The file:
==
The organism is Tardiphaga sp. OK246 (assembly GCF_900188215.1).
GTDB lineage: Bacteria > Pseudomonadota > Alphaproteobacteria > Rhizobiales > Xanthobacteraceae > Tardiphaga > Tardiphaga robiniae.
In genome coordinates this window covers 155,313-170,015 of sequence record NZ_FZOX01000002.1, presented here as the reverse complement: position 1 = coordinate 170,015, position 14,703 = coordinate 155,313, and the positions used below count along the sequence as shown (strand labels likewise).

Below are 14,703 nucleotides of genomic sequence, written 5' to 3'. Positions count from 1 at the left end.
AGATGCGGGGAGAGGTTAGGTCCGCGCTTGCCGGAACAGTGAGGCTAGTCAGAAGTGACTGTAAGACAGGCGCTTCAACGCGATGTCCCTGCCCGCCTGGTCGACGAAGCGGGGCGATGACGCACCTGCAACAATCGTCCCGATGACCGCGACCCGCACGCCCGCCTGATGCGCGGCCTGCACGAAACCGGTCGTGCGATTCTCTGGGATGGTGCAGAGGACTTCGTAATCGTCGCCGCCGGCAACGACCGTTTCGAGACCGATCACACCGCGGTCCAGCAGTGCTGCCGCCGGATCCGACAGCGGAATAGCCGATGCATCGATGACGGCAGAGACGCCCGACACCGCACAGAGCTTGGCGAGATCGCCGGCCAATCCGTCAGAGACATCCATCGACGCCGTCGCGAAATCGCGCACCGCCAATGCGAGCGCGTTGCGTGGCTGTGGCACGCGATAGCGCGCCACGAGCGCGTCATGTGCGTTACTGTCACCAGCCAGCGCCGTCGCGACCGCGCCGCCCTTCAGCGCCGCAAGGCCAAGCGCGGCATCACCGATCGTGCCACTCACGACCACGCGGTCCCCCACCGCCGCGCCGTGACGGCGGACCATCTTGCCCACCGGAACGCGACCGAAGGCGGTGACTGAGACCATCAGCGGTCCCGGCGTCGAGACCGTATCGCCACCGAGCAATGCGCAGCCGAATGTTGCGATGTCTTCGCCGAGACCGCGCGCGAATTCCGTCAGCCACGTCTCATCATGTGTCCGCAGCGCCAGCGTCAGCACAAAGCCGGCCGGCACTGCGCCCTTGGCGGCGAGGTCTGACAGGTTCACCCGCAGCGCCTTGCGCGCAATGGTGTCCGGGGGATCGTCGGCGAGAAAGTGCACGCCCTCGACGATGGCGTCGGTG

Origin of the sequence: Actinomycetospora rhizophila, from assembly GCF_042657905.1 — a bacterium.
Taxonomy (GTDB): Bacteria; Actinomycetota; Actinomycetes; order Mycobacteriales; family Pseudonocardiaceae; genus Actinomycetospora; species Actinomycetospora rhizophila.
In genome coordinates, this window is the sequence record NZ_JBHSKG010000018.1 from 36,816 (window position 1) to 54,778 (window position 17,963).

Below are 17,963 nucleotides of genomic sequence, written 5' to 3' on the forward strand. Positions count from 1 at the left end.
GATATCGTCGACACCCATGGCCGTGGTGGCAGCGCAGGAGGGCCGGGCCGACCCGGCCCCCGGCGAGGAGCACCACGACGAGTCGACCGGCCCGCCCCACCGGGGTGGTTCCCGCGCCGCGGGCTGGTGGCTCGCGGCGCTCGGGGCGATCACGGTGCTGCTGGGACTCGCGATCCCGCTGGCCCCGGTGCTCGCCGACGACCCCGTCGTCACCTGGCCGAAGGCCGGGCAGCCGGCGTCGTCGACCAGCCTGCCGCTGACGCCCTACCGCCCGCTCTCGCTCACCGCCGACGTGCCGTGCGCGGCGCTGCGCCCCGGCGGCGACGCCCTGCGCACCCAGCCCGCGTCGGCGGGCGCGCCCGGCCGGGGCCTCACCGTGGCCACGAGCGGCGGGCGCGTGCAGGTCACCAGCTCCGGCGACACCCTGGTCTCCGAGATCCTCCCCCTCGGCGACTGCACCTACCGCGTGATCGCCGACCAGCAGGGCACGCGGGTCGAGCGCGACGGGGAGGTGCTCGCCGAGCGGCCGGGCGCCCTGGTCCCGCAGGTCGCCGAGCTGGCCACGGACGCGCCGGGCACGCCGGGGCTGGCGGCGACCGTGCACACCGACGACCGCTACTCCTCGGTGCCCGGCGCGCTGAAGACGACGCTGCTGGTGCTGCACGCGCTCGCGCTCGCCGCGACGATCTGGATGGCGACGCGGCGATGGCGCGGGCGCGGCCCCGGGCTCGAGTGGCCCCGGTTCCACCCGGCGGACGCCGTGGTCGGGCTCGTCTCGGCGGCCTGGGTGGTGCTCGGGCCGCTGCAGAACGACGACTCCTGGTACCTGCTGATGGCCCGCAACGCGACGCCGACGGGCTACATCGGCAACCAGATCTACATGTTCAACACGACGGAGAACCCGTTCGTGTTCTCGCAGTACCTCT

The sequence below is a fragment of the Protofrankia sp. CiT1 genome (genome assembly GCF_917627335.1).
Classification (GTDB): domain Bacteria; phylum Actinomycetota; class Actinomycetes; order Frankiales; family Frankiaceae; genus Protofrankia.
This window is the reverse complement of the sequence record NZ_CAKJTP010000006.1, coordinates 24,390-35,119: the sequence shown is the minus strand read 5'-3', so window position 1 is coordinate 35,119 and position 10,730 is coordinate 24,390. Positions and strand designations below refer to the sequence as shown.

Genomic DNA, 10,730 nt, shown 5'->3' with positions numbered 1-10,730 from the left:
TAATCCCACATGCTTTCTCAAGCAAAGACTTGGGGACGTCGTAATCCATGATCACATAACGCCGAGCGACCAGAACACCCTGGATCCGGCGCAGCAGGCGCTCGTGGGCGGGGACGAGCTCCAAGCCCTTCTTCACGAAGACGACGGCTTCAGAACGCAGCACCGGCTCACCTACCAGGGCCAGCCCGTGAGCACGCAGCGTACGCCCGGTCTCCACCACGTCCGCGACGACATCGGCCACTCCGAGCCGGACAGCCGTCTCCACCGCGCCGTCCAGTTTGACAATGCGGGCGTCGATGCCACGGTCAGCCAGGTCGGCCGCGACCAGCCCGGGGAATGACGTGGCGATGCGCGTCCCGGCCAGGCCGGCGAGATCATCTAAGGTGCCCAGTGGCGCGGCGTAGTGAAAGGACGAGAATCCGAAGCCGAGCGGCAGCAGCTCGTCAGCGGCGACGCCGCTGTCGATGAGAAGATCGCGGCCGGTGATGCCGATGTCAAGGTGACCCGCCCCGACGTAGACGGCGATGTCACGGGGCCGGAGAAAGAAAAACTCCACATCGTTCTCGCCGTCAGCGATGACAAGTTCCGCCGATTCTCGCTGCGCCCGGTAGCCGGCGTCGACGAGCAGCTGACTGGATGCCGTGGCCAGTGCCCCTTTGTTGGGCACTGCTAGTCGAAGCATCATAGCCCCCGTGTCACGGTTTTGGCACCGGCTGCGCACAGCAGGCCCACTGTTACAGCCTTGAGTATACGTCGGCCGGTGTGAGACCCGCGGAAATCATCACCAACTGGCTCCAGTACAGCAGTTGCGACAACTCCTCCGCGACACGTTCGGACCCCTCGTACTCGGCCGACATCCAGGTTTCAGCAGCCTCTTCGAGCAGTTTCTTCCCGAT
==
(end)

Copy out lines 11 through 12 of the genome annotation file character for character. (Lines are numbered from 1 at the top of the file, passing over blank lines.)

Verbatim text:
The sequence below is a fragment of the Protofrankia sp. CiT1 genome (genome assembly GCF_917627335.1).
Classification (GTDB): domain Bacteria; phylum Actinomycetota; class Actinomycetes; order Frankiales; family Frankiaceae; genus Protofrankia.